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Letters: Get it right in 2024

Madera County’s Measure T Renewal on the November ballot extends the existing half-cent sales tax for transportation, but doesn’t end there. Fresno County’s Measure C is essentially identical with similar flaws.

When it comes to transportation, voters in Fresno and Madera counties are joined by more than a few bridges across the San Joaquin. A recent Fresno Bee column by Ashley Swearingen and Rod Thornton of the Central Valley Community Foundation, “Measure C can be improved: Fresno County voters should mark no for now,” makes that abundantly clear.

We urge a no vote on Measure T hoping to create a worthwhile proposal for the 2024 ballot, well before the tax expires in 2027.

The Renewal has been rushed. Community was excluded from the process. Now we’re being forced to campaign against a bad tax proposal. Sadly, local leaders rejected the 2017-2018 Madera County Grand Jury findings that there has been inadequate citizen input into the current Measure T program.

A former Steering Committee Member said: “Residents want to see a renewed measure that prioritizes their community needs, instead of rushing those decisions in a proposed Investment Plan and Implementation Guidelines that the residents have not reviewed.”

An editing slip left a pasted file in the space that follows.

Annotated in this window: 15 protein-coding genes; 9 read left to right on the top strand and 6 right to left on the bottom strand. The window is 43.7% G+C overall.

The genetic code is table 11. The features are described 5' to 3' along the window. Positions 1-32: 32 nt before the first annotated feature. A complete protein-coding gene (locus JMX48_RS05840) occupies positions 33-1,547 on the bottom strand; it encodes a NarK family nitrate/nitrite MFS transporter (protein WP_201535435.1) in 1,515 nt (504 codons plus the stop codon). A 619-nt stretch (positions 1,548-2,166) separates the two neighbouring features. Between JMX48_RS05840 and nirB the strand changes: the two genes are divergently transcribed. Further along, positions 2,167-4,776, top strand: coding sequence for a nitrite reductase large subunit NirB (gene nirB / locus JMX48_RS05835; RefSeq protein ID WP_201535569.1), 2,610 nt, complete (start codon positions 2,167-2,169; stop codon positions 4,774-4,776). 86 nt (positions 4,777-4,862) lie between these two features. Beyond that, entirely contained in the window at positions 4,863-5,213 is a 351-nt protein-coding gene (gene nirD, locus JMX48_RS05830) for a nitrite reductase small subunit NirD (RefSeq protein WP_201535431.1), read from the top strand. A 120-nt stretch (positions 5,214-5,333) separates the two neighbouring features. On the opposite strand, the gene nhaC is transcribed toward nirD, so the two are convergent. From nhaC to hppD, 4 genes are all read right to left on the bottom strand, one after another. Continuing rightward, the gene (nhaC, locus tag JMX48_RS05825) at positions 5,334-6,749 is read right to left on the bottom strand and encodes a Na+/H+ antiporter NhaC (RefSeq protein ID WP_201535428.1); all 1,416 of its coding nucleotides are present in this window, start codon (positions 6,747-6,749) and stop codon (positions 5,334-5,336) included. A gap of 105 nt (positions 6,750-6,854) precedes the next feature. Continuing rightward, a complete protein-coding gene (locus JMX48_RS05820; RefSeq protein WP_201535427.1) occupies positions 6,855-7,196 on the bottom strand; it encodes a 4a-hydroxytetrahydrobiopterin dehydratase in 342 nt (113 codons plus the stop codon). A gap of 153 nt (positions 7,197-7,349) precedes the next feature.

Measure T promoted by local leaders would remove the 20-year sunset clause, making it a “forever tax” that could only be ended by an expensive citizen-led initiative.

Swearingen’s and Thornton’s comments apply equally to Madera County: the need for a larger vision and better prioritization of transportation investments; the need for a long-range plan to build community; the need to thoughtfully include and engage new voices, and finally the need to stop the County from irresponsibly forging ahead prematurely with the tax extension.

A dedicated group of politicians and special interests behind Measure T are in campaign mode. As voters receive mailed ballots, they are bombarded with media advertisements and should be alert for misleading language, including the ballot itself.

For example, voters were deceptively told that Measure T is “now set to expire” but it doesn’t end for five more years. Voters are promised that the tax “helps seniors and people with disabilities remain dependent.” The sad truth, there is no plan to fund the paratransit system necessary to serve people who can no longer drive, particularly seniors on fixed incomes in rural communities.

Young and middle-aged voters have even more to be concerned about. A forever tax is mostly unfair to them. They lose a voice in the process that a sunset clause guarantees, and they lose control of their future tax dollars. Today’s decisions will be locked-in for decades, through bonds and long-term debt.

Finally, although our roads need repair and maintenance, Measure T is unbalanced. A huge portion goes to highways; we already pay very high state and federal taxes for that. Another $375 million will be paid out in major road subsidies for new growth areas. Local roads will continue to be ignored in too many communities.

Vote “NO not now” so we can get it right in 2024.

— Dan Metz,



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